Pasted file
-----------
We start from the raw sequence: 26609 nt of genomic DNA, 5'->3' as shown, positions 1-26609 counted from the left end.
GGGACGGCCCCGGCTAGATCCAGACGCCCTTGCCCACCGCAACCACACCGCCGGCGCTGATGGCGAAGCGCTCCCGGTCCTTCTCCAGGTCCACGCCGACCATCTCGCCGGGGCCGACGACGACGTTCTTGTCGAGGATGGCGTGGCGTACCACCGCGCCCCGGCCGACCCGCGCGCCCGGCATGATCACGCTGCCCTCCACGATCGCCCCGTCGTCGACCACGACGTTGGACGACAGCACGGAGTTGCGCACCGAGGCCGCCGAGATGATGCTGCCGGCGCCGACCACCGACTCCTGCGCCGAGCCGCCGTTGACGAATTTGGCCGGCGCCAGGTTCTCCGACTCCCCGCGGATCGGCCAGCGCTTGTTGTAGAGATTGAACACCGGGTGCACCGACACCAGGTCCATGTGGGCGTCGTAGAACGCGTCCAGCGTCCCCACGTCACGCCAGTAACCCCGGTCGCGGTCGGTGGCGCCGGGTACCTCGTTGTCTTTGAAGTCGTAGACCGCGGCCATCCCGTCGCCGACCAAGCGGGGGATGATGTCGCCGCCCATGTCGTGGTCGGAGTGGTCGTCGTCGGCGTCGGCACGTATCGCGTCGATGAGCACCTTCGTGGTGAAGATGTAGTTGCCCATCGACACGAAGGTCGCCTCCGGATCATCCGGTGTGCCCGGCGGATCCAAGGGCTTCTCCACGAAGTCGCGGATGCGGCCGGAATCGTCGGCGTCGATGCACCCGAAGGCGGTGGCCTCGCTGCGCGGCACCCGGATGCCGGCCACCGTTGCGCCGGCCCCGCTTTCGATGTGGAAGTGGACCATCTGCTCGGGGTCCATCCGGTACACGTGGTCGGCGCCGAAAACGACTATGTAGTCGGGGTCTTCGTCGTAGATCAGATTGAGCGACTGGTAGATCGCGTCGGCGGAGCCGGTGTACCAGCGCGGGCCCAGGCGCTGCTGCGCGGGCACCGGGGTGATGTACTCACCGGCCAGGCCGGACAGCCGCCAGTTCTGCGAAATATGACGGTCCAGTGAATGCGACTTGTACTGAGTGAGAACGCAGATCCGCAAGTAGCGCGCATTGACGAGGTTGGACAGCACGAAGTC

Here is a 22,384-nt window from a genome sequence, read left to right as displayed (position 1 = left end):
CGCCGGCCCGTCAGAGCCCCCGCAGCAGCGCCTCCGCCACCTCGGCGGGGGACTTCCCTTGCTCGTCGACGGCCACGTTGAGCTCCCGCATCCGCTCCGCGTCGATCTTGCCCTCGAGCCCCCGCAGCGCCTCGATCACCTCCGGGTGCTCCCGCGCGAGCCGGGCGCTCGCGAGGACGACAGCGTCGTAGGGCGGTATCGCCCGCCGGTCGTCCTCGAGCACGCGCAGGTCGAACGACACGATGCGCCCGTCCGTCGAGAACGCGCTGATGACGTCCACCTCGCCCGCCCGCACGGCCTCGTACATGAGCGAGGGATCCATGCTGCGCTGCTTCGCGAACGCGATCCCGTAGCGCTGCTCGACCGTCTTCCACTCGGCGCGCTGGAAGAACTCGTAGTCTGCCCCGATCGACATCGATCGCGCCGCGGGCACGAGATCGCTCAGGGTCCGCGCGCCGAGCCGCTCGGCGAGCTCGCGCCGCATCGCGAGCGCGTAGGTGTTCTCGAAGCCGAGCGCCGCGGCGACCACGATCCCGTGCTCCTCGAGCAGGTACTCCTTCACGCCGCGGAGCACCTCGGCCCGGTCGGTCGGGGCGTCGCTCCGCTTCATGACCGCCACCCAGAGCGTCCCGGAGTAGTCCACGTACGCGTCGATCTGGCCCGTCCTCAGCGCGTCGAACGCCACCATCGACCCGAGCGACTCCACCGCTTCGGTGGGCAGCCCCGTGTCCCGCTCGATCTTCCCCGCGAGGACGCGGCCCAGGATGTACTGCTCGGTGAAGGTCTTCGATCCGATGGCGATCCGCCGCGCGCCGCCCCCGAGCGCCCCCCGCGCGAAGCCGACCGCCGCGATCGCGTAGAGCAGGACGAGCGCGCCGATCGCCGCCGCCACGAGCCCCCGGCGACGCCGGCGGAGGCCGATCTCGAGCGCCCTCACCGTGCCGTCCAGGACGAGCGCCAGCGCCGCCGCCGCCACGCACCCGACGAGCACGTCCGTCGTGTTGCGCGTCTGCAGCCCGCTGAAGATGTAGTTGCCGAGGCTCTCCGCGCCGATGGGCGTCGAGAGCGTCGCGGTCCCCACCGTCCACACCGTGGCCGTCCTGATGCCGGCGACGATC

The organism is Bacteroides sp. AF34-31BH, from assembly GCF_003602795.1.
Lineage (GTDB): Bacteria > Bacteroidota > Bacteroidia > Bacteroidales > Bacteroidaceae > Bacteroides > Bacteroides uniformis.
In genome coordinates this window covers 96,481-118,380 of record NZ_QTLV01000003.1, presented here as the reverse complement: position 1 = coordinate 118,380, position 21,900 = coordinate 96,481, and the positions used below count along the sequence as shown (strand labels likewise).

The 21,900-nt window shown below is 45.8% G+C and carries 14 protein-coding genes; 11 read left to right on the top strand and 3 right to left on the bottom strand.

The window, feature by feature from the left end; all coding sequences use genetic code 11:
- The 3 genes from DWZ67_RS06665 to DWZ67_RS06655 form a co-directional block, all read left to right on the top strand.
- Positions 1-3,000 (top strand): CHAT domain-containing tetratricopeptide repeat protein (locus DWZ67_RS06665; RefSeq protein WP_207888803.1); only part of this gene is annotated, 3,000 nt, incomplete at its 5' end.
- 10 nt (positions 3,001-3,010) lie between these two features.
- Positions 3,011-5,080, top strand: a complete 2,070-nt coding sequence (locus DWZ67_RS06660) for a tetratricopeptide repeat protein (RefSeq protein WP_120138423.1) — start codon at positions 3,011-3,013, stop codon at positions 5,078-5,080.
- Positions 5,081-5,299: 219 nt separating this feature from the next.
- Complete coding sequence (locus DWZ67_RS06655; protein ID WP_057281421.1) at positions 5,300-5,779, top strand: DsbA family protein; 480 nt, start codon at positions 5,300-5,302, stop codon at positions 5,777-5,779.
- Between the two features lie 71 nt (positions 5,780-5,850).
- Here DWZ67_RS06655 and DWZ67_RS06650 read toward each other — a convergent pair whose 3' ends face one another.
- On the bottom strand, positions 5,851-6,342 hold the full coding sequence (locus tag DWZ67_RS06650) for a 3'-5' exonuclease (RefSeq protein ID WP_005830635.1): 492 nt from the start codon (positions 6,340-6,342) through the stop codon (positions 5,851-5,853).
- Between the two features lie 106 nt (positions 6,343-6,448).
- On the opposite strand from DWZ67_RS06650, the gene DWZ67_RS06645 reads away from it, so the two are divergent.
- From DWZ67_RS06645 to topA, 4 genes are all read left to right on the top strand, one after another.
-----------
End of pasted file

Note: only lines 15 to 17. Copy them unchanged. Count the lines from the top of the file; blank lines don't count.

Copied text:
- Complete coding sequence (locus DWZ67_RS06655; protein ID WP_057281421.1) at positions 5,300-5,779, top strand: DsbA family protein; 480 nt, start codon at positions 5,300-5,302, stop codon at positions 5,777-5,779.
- Between the two features lie 71 nt (positions 5,780-5,850).
- Here DWZ67_RS06655 and DWZ67_RS06650 read toward each other — a convergent pair whose 3' ends face one another.